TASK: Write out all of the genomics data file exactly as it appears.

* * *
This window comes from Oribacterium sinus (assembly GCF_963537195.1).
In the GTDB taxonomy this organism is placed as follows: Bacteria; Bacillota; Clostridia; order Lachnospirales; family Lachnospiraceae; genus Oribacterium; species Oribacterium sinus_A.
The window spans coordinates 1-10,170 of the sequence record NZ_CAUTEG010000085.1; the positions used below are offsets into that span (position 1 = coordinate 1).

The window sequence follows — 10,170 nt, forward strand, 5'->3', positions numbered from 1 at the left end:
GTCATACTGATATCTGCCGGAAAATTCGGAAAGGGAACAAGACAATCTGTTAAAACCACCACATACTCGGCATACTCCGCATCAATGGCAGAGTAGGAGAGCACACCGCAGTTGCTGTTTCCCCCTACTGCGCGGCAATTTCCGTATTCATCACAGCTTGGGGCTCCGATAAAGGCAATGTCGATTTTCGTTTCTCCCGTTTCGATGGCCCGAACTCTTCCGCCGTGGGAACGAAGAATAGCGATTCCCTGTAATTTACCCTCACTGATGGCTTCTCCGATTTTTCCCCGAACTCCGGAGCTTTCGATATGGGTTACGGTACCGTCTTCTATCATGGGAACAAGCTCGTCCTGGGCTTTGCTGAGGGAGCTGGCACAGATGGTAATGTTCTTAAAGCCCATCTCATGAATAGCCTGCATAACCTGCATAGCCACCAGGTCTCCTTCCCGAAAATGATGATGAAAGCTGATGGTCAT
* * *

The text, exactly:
This window comes from Oribacterium sinus (assembly GCF_963537195.1).
In the GTDB taxonomy this organism is placed as follows: Bacteria; Bacillota; Clostridia; order Lachnospirales; family Lachnospiraceae; genus Oribacterium; species Oribacterium sinus_A.
The window spans coordinates 1-10,170 of the sequence record NZ_CAUTEG010000085.1; the positions used below are offsets into that span (position 1 = coordinate 1).

The window sequence follows — 10,170 nt, forward strand, 5'->3', positions numbered from 1 at the left end:
GTCATACTGATATCTGCCGGAAAATTCGGAAAGGGAACAAGACAATCTGTTAAAACCACCACATACTCGGCATACTCCGCATCAATGGCAGAGTAGGAGAGCACACCGCAGTTGCTGTTTCCCCCTACTGCGCGGCAATTTCCGTATTCATCACAGCTTGGGGCTCCGATAAAGGCAATGTCGATTTTCGTTTCTCCCGTTTCGATGGCCCGAACTCTTCCGCCGTGGGAACGAAGAATAGCGATTCCCTGTAATTTACCCTCACTGATGGCTTCTCCGATTTTTCCCCGAACTCCGGAGCTTTCGATATGGGTTACGGTACCGTCTTCTATCATGGGAACAAGCTCGTCCTGGGCTTTGCTGAGGGAGCTGGCACAGATGGTAATGTTCTTAAAGCCCATCTCATGAATAGCCTGCATAACCTGCATAGCCACCAGGTCTCCTTCCCGAAAATGATGATGAAAGCTGATGGTCAT